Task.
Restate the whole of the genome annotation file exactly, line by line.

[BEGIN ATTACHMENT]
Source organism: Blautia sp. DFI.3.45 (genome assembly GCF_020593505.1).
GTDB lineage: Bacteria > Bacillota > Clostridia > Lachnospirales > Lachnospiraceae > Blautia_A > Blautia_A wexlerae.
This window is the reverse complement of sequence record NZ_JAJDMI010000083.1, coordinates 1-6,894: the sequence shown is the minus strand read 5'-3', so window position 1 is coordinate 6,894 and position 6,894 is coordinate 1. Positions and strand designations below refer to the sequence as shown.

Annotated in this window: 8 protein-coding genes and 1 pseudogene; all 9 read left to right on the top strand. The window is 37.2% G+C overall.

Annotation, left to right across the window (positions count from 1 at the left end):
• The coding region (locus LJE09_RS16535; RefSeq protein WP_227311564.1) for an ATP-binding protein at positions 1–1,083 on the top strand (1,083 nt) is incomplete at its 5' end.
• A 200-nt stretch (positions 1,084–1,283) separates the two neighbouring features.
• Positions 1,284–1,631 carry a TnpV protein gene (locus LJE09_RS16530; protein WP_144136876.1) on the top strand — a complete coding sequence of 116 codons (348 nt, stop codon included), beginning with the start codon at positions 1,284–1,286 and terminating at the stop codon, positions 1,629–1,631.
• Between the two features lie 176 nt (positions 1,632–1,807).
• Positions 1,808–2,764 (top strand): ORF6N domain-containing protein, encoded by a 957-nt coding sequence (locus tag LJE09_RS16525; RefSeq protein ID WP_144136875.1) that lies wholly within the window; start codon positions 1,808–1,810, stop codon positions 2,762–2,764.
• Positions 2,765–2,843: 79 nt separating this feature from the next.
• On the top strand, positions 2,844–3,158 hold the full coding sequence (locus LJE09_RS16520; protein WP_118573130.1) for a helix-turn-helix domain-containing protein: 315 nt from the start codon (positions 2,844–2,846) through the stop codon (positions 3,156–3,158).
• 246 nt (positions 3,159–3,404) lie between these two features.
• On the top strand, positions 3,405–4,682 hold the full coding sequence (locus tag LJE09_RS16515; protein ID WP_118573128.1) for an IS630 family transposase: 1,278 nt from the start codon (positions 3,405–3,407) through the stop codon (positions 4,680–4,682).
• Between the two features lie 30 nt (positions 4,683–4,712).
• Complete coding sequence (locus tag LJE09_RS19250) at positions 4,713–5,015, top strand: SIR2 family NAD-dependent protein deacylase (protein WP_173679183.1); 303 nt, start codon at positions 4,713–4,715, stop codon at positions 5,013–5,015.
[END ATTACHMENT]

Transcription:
Source organism: Blautia sp. DFI.3.45 (genome assembly GCF_020593505.1).
GTDB lineage: Bacteria > Bacillota > Clostridia > Lachnospirales > Lachnospiraceae > Blautia_A > Blautia_A wexlerae.
This window is the reverse complement of sequence record NZ_JAJDMI010000083.1, coordinates 1-6,894: the sequence shown is the minus strand read 5'-3', so window position 1 is coordinate 6,894 and position 6,894 is coordinate 1. Positions and strand designations below refer to the sequence as shown.

Annotated in this window: 8 protein-coding genes and 1 pseudogene; all 9 read left to right on the top strand. The window is 37.2% G+C overall.

Annotation, left to right across the window (positions count from 1 at the left end):
• The coding region (locus LJE09_RS16535; RefSeq protein WP_227311564.1) for an ATP-binding protein at positions 1–1,083 on the top strand (1,083 nt) is incomplete at its 5' end.
• A 200-nt stretch (positions 1,084–1,283) separates the two neighbouring features.
• Positions 1,284–1,631 carry a TnpV protein gene (locus LJE09_RS16530; protein WP_144136876.1) on the top strand — a complete coding sequence of 116 codons (348 nt, stop codon included), beginning with the start codon at positions 1,284–1,286 and terminating at the stop codon, positions 1,629–1,631.
• Between the two features lie 176 nt (positions 1,632–1,807).
• Positions 1,808–2,764 (top strand): ORF6N domain-containing protein, encoded by a 957-nt coding sequence (locus tag LJE09_RS16525; RefSeq protein ID WP_144136875.1) that lies wholly within the window; start codon positions 1,808–1,810, stop codon positions 2,762–2,764.
• Positions 2,765–2,843: 79 nt separating this feature from the next.
• On the top strand, positions 2,844–3,158 hold the full coding sequence (locus LJE09_RS16520; protein WP_118573130.1) for a helix-turn-helix domain-containing protein: 315 nt from the start codon (positions 2,844–2,846) through the stop codon (positions 3,156–3,158).
• 246 nt (positions 3,159–3,404) lie between these two features.
• On the top strand, positions 3,405–4,682 hold the full coding sequence (locus tag LJE09_RS16515; protein ID WP_118573128.1) for an IS630 family transposase: 1,278 nt from the start codon (positions 3,405–3,407) through the stop codon (positions 4,680–4,682).
• Between the two features lie 30 nt (positions 4,683–4,712).
• Complete coding sequence (locus tag LJE09_RS19250) at positions 4,713–5,015, top strand: SIR2 family NAD-dependent protein deacylase (protein WP_173679183.1); 303 nt, start codon at positions 4,713–4,715, stop codon at positions 5,013–5,015.